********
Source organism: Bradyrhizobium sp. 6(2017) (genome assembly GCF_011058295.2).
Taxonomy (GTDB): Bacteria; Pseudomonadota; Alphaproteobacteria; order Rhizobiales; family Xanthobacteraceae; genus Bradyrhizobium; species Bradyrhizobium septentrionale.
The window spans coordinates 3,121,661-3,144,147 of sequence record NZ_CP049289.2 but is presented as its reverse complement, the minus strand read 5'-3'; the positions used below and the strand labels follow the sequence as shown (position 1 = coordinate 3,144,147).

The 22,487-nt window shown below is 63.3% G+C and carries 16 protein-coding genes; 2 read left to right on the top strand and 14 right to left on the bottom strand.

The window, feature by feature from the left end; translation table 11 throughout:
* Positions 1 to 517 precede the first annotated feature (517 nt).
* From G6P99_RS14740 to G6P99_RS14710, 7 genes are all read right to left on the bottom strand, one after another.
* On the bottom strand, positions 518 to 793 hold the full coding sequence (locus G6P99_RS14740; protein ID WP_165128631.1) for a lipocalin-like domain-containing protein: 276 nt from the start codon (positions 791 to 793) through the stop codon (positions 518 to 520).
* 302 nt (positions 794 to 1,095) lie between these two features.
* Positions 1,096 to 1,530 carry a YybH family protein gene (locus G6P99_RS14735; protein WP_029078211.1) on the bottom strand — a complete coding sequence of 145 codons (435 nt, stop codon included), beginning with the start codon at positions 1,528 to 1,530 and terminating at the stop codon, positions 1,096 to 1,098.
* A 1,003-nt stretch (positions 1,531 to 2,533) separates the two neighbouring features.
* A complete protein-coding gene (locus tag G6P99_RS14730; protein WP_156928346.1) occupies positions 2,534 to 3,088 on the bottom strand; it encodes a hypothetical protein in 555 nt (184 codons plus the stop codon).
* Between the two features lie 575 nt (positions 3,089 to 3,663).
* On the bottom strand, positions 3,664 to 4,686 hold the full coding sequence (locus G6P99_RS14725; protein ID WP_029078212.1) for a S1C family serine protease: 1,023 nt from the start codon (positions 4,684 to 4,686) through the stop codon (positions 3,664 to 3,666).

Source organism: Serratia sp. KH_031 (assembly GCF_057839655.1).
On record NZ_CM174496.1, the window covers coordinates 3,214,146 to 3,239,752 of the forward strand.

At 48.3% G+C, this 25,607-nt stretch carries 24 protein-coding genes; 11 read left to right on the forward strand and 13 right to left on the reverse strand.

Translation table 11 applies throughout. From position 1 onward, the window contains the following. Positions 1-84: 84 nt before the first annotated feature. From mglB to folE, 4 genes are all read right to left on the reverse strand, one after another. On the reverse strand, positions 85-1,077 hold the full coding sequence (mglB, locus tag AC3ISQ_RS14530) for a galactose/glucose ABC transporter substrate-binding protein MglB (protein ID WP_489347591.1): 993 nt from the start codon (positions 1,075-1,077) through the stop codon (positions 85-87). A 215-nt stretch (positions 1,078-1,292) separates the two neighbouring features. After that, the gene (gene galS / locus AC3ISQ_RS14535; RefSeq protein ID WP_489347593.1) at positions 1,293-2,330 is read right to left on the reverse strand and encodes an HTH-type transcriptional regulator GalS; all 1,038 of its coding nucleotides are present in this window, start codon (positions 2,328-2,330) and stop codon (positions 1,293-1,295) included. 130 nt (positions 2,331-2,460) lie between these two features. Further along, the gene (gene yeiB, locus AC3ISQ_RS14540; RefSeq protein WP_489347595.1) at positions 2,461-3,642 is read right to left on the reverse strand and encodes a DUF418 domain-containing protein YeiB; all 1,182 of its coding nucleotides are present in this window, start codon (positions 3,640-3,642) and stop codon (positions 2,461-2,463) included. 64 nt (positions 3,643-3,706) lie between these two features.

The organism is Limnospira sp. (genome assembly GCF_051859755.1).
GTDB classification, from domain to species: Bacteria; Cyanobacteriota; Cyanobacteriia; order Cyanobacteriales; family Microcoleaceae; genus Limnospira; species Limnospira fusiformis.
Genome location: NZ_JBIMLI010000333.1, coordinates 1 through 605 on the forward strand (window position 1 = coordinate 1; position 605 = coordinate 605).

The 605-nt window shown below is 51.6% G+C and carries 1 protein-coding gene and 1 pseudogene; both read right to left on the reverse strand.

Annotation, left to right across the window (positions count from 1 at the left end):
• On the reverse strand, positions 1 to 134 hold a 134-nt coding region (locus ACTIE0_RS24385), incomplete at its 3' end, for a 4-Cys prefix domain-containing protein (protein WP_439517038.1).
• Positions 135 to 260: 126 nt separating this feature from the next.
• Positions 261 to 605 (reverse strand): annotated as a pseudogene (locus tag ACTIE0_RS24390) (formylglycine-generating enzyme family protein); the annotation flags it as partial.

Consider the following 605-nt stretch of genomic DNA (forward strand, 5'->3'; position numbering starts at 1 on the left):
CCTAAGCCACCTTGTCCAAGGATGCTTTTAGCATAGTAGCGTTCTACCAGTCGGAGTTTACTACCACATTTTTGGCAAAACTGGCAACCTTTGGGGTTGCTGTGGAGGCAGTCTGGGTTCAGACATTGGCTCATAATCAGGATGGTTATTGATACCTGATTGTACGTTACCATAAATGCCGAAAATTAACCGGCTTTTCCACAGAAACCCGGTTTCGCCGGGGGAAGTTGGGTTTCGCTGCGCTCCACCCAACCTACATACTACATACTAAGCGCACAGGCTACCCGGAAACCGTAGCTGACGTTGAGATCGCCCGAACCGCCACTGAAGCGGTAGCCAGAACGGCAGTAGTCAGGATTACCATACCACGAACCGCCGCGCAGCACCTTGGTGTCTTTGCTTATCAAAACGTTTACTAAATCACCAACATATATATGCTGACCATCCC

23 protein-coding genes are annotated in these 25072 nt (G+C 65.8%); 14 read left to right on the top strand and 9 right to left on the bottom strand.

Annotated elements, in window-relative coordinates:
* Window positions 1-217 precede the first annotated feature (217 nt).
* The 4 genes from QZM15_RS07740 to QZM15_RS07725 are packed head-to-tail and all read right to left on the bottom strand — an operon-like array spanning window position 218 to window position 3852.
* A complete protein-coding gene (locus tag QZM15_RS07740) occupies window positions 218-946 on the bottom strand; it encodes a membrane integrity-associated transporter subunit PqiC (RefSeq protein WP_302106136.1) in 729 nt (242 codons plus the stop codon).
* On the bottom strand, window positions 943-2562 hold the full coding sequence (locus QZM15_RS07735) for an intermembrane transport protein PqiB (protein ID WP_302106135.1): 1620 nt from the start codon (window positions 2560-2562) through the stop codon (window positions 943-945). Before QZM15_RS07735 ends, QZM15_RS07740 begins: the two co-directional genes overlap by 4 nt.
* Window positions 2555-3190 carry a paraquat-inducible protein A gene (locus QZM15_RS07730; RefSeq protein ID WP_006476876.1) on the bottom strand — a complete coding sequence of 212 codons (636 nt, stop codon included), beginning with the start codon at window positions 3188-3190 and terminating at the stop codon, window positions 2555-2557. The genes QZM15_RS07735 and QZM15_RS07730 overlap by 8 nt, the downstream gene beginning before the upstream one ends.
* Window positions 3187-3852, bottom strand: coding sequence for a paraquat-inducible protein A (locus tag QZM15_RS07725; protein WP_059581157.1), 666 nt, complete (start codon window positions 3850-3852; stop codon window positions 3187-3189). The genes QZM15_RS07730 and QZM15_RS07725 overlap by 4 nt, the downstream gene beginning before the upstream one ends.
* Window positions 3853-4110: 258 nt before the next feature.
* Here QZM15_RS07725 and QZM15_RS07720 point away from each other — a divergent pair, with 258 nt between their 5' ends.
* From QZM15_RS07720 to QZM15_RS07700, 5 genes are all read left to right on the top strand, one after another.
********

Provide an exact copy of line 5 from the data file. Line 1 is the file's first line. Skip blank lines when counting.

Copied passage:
The window, feature by feature from the left end; translation table 11 throughout: